Car Dealer Accused of Embezzling DMV Fees

Times Staff Writer

Last year, the Department of Motor Vehicles began receiving calls from indignant car buyers in the San Fernando Valley who had discovered they did not really own their cars.

Eventually, 24 car buyers told the DMV similar stories. All said they had bought used cars from Renee’s Auto Sales in Lake View Terrace.

The problem seemed simple enough, according to Charlene Arp, a DMV special investigator: Jerry Johnson, the dealership’s general partner, had failed to transfer to the DMV the registration and license fees, along with the necessary paper work on the cars. But, despite months of requests for Johnson to turn over the money and paper work, nothing happened, she said.

On Wednesday, a DMV investigator arrested Johnson on charges usually reserved for public officials caught with their hands in the till. He was charged in San Fernando Municipal Court with six felony counts of embezzling public funds and released on $15,000 bail, Arp said.


Technical Snags

Without the filing of the fees and paper work, the people who bought cars from Johnson technically do not own their cars, Arp said. They cannot obtain license plates, sell their cars or, in some instances, even buy car insurance, she said.

One of Johnson’s customers said that, when his $7,000 Cadillac was stolen, his insurance company would not reimburse him because he could not prove ownership.

Johnson is not the only car dealer the DMV suspects of pocketing registration and license fees money earmarked for the state, according to Vito Scattaglia, the DMV’s supervising investigator in the Valley. Scattaglia said his office is investigating several similar cases and expects charges to be filed against two or three other dealers.


Other Proceedings

The DMV also has initiated administrative proceedings against Johnson, calling for a hearing to determine whether he should be allowed to continue operating as a used car dealer. No hearing date has been set.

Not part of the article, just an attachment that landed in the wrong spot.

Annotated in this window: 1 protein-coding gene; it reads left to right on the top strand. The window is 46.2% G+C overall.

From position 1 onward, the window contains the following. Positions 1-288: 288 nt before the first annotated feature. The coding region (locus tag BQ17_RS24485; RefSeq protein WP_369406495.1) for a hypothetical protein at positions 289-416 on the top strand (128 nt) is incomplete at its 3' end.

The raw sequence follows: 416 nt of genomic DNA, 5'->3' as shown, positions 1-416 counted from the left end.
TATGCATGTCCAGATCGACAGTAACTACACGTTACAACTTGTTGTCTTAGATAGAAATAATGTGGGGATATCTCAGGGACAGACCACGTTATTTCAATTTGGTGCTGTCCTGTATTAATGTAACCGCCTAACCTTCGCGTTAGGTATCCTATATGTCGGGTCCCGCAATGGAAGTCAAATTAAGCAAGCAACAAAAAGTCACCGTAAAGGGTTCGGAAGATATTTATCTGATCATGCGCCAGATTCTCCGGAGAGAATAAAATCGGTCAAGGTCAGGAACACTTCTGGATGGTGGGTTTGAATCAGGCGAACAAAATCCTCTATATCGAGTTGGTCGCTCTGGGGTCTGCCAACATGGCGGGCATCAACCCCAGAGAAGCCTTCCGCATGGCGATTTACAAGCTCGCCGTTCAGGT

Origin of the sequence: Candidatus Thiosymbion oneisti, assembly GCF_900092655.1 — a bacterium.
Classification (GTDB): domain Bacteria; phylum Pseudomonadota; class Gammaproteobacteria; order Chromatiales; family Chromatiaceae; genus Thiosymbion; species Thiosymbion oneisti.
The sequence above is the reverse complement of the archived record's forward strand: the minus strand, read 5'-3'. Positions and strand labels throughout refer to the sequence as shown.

According to the DMV, Johnson is not supposed to be selling cars. Because of his problems with customers and the DMV, an insurance company on April 18 canceled the $5,000 bond he needs to operate legally, Arp said.

But, when DMV investigators arrested Johnson Wednesday, they found him on his car lot, which he moved to Sepulveda in February, Arp said. On Thursday, the car dealership, which is apparently named after his wife, Renee, was still open for business.

Second Arrest Threatened

DMV investigators said they will arrest Johnson again if they discover him buying or selling cars.

Johnson, who sells a variety of older cars ranging from Cadillacs to Toyotas, could not be reached for comment.

Unlike Johnson, his customers were eager to talk, expressing anger and frustration at their predicament.


James Townsend, a brewer at the Anheuser-Busch plant in Van Nuys, and his wife, Gloria, bought a 1981 Cadillac from Johnson early last year, but it was stolen in January. Townsend said he had obtained insurance through his company credit union, but that the insurance company would not reimburse the couple until they produce a registration slip.

“You spend your money and then you can’t get help from anybody,” Gloria Townsend complained. “You pay for something you don’t even own!”

Fear of Driving

Every time Dixie Bradley of Tujunga drives her 1973 Chrysler New Yorker, which has no plate, she is afraid the police will stop her.

“I’m expecting it every time I go out,” Bradley said. “I would be hard put proving the car is mine. I could end up in jail.”

Bradley bought the car from Johnson, whom she described as a “nondescript little guy who seems as nice as he can be,” on an impulse. She was driving by the dealership, she said, when her car began acting up. She drove onto the lot and saw the New Yorker, priced at $450, which looked great except for a little rust. So far, she has spent $750 getting the car fixed, she said.

Surprise Over Move

Army Sgt. Deborah Henderson has kept the 1969 Toyota she bought from Johnson in August for $964 parked in the driveway. Each time Henderson complained to Johnson, she recalled, “He assured me everything was all right.” Then one day she visited the site of the Lake View Terrace dealership only to find it had moved and left no forwarding address, she said.


DMV investigators say they do not know how many other people may have had problems with the dealer. “There are 24 victims out there that I know about; there are probably more,” Arp said.

The 24 customers will have to repay the fees and many may owe more money, Arp said, because DMV investigators believe Johnson did not collect enough money to pay the state fees.

Arp said investigators have not calculated the total amount Johnson owes the state.

Meanwhile, Johnson’s customers still do not know when they will have clear titles to their cars. If Johnson is convicted, Arp said, the DMV will ask the judge to require him to submit the fees and paper work for his customers as a condition of his sentence.

But Arp predicted, “It could take a while.”